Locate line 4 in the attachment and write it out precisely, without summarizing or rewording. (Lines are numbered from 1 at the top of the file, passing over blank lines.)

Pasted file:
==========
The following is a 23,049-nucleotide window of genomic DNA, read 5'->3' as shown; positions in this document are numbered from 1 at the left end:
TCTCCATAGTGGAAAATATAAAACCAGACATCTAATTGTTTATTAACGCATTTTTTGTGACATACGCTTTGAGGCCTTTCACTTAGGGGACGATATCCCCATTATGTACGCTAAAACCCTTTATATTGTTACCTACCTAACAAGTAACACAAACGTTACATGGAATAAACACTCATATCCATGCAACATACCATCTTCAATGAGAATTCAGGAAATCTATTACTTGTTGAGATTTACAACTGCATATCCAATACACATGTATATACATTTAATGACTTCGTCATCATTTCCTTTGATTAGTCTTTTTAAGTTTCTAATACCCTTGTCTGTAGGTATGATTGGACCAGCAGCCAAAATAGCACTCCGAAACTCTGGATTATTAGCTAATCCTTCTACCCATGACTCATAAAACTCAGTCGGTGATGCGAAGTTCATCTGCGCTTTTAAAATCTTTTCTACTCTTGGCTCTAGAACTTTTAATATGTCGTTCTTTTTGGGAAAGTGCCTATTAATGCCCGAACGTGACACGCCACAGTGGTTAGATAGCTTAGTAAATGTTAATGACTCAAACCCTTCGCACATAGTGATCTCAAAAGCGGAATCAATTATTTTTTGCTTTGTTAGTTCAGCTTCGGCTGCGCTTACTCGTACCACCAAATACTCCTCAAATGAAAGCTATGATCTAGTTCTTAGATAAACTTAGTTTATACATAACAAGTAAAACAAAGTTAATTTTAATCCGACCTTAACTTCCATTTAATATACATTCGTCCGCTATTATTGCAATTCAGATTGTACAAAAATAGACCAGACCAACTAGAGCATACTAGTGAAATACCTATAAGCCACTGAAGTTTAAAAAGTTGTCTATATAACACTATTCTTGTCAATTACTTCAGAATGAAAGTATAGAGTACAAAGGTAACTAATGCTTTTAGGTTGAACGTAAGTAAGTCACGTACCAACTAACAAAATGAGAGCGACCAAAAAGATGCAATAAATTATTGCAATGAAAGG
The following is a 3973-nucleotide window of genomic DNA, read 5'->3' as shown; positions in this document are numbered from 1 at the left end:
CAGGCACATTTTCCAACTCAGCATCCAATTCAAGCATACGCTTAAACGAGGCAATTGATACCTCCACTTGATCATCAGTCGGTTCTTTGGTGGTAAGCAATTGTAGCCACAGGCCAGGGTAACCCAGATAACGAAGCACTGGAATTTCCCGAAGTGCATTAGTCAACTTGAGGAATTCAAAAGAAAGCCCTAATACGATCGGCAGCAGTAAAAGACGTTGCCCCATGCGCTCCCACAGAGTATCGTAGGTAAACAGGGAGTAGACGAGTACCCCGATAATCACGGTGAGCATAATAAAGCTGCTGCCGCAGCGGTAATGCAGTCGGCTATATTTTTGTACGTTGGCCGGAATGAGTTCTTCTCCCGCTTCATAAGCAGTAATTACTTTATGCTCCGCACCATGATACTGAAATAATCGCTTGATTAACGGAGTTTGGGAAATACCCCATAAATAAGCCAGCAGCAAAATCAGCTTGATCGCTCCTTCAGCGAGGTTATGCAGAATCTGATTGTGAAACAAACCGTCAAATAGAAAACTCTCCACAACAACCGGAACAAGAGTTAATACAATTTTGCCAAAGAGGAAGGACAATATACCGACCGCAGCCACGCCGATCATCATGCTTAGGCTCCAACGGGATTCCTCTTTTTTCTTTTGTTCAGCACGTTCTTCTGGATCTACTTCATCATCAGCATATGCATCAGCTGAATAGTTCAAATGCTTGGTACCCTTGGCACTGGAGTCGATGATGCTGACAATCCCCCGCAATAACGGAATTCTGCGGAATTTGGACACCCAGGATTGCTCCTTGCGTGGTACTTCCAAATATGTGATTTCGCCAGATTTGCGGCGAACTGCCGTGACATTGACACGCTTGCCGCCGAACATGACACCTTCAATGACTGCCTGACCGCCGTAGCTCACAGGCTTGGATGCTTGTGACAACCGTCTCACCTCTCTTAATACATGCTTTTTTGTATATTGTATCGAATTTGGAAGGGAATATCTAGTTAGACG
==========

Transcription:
CAGGCACATTTTCCAACTCAGCATCCAATTCAAGCATACGCTTAAACGAGGCAATTGATACCTCCACTTGATCATCAGTCGGTTCTTTGGTGGTAAGCAATTGTAGCCACAGGCCAGGGTAACCCAGATAACGAAGCACTGGAATTTCCCGAAGTGCATTAGTCAACTTGAGGAATTCAAAAGAAAGCCCTAATACGATCGGCAGCAGTAAAAGACGTTGCCCCATGCGCTCCCACAGAGTATCGTAGGTAAACAGGGAGTAGACGAGTACCCCGATAATCACGGTGAGCATAATAAAGCTGCTGCCGCAGCGGTAATGCAGTCGGCTATATTTTTGTACGTTGGCCGGAATGAGTTCTTCTCCCGCTTCATAAGCAGTAATTACTTTATGCTCCGCACCATGATACTGAAATAATCGCTTGATTAACGGAGTTTGGGAAATACCCCATAAATAAGCCAGCAGCAAAATCAGCTTGATCGCTCCTTCAGCGAGGTTATGCAGAATCTGATTGTGAAACAAACCGTCAAATAGAAAACTCTCCACAACAACCGGAACAAGAGTTAATACAATTTTGCCAAAGAGGAAGGACAATATACCGACCGCAGCCACGCCGATCATCATGCTTAGGCTCCAACGGGATTCCTCTTTTTTCTTTTGTTCAGCACGTTCTTCTGGATCTACTTCATCATCAGCATATGCATCAGCTGAATAGTTCAAATGCTTGGTACCCTTGGCACTGGAGTCGATGATGCTGACAATCCCCCGCAATAACGGAATTCTGCGGAATTTGGACACCCAGGATTGCTCCTTGCGTGGTACTTCCAAATATGTGATTTCGCCAGATTTGCGGCGAACTGCCGTGACATTGACACGCTTGCCGCCGAACATGACACCTTCAATGACTGCCTGACCGCCGTAGCTCACAGGCTTGGATGCTTGTGACAACCGTCTCACCTCTCTTAATACATGCTTTTTTGTATATTGTATCGAATTTGGAAGGGAATATCTAGTTAGACG